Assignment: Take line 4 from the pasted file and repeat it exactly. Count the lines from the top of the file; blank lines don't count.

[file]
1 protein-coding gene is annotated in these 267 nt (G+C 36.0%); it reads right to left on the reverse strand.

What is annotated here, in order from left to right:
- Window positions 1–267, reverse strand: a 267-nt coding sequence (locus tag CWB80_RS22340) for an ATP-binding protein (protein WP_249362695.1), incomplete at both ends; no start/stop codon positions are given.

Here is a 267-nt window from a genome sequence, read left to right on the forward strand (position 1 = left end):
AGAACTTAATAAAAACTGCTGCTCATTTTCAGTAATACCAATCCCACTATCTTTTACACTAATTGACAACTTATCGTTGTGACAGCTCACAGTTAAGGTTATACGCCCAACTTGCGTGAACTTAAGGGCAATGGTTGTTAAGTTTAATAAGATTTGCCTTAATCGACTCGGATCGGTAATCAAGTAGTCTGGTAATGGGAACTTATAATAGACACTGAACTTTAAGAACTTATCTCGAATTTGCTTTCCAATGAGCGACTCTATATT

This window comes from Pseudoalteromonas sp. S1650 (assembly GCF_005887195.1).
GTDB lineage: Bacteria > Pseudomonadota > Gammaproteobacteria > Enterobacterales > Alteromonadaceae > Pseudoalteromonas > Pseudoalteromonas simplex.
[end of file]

Here is a 267-nt window from a genome sequence, read left to right on the forward strand (position 1 = left end):